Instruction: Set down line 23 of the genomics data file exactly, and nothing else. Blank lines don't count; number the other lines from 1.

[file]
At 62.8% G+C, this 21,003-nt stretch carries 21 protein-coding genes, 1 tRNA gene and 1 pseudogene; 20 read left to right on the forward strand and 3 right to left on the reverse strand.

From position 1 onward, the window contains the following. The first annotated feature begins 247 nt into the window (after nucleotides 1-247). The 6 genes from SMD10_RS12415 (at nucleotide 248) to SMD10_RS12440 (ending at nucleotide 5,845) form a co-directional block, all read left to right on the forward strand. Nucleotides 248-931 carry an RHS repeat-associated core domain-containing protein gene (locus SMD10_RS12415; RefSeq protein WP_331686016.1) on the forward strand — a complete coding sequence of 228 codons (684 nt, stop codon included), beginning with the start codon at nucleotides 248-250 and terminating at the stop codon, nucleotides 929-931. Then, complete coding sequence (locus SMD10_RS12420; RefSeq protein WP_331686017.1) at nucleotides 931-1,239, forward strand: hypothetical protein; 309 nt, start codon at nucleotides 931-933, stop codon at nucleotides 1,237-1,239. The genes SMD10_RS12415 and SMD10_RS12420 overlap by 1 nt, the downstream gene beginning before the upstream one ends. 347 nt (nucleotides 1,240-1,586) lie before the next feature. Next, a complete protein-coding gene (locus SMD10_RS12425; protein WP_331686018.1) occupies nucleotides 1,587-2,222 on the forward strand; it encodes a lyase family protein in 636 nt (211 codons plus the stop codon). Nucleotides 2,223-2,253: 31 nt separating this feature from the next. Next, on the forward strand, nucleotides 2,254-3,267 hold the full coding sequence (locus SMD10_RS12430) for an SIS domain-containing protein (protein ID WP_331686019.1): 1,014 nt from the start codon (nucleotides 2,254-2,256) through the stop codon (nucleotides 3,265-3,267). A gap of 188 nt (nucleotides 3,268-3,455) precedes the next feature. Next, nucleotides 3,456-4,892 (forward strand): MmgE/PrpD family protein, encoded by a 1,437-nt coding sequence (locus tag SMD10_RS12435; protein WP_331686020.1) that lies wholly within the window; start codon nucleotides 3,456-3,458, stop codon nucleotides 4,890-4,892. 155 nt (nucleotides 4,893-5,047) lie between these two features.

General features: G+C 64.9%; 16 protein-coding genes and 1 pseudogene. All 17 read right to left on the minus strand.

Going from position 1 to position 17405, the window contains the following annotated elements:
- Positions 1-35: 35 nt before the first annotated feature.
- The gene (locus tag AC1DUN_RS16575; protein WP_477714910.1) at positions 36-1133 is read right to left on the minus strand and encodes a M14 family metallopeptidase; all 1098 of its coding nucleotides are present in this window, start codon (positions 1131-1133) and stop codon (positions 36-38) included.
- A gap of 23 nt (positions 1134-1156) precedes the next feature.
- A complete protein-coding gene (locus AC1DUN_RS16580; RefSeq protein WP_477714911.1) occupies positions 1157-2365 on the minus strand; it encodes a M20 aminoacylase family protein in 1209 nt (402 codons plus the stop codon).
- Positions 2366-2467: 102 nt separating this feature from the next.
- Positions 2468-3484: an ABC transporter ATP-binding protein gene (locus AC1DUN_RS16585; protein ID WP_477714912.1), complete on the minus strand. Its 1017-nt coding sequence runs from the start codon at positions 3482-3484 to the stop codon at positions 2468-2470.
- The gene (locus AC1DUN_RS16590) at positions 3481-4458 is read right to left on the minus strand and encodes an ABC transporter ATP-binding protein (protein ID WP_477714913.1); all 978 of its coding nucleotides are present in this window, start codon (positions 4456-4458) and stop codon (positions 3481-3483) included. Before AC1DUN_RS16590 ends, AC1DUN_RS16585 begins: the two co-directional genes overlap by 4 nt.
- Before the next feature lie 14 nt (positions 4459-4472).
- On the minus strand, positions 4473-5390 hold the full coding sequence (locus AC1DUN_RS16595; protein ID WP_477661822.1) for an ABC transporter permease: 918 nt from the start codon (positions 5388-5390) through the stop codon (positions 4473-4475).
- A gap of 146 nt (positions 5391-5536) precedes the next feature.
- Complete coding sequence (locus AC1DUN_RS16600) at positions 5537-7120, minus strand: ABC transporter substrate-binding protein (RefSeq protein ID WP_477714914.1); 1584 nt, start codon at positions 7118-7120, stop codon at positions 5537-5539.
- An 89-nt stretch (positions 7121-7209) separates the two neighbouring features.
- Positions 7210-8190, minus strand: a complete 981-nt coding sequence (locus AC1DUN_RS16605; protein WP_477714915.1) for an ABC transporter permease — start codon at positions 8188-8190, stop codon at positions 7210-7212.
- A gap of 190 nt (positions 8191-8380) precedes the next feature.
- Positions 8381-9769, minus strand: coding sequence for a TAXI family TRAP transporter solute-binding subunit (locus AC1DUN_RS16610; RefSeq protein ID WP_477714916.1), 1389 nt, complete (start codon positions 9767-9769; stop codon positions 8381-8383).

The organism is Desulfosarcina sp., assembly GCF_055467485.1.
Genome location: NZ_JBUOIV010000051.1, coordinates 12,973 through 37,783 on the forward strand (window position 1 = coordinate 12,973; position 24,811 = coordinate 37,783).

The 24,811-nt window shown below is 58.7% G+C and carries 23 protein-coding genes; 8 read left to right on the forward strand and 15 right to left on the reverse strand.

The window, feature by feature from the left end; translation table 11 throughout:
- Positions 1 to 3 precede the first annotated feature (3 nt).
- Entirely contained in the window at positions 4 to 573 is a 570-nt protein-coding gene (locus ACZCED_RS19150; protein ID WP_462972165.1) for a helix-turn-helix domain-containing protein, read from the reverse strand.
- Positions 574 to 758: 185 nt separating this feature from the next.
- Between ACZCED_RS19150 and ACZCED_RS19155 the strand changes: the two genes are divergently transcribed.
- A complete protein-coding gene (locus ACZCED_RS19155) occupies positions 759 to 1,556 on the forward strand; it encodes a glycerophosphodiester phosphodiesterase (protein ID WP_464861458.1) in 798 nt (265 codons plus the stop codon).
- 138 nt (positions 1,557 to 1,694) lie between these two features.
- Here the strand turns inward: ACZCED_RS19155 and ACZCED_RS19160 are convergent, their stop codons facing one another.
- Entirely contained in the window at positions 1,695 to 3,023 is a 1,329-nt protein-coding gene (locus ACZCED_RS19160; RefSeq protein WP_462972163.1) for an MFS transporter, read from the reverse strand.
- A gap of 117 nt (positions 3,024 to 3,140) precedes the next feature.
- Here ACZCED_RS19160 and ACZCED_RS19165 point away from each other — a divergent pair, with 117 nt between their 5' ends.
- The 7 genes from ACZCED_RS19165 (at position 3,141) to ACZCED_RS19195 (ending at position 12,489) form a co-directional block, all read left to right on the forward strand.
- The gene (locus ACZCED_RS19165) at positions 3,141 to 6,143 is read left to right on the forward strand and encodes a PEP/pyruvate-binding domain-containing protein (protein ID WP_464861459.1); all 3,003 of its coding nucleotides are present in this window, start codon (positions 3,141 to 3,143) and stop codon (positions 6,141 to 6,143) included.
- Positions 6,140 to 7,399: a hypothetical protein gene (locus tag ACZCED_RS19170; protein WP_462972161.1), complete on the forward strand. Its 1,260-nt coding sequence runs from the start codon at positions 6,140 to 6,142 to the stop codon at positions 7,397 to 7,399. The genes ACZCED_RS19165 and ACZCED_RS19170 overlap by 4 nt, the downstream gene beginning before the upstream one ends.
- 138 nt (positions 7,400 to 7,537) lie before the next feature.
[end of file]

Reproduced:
The window, feature by feature from the left end; translation table 11 throughout: